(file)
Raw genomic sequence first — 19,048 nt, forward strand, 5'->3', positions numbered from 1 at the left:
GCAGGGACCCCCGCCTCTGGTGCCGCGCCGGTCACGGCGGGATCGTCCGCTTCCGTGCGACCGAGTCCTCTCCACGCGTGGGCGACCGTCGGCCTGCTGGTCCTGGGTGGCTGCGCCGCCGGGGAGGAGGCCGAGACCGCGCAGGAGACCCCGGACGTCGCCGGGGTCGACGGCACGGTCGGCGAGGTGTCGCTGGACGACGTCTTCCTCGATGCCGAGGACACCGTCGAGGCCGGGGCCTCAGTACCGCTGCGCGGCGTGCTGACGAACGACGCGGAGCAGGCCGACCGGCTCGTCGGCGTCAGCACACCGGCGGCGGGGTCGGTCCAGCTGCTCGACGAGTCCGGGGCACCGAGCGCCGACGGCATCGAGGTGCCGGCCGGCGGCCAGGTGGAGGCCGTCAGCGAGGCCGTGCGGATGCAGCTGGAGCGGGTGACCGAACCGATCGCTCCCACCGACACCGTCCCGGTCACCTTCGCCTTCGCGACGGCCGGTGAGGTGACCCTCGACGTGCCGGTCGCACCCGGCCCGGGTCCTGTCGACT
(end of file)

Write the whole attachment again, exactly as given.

Raw genomic sequence first — 19,048 nt, forward strand, 5'->3', positions numbered from 1 at the left:
GCAGGGACCCCCGCCTCTGGTGCCGCGCCGGTCACGGCGGGATCGTCCGCTTCCGTGCGACCGAGTCCTCTCCACGCGTGGGCGACCGTCGGCCTGCTGGTCCTGGGTGGCTGCGCCGCCGGGGAGGAGGCCGAGACCGCGCAGGAGACCCCGGACGTCGCCGGGGTCGACGGCACGGTCGGCGAGGTGTCGCTGGACGACGTCTTCCTCGATGCCGAGGACACCGTCGAGGCCGGGGCCTCAGTACCGCTGCGCGGCGTGCTGACGAACGACGCGGAGCAGGCCGACCGGCTCGTCGGCGTCAGCACACCGGCGGCGGGGTCGGTCCAGCTGCTCGACGAGTCCGGGGCACCGAGCGCCGACGGCATCGAGGTGCCGGCCGGCGGCCAGGTGGAGGCCGTCAGCGAGGCCGTGCGGATGCAGCTGGAGCGGGTGACCGAACCGATCGCTCCCACCGACACCGTCCCGGTCACCTTCGCCTTCGCGACGGCCGGTGAGGTGACCCTCGACGTGCCGGTCGCACCCGGCCCGGGTCCTGTCGACT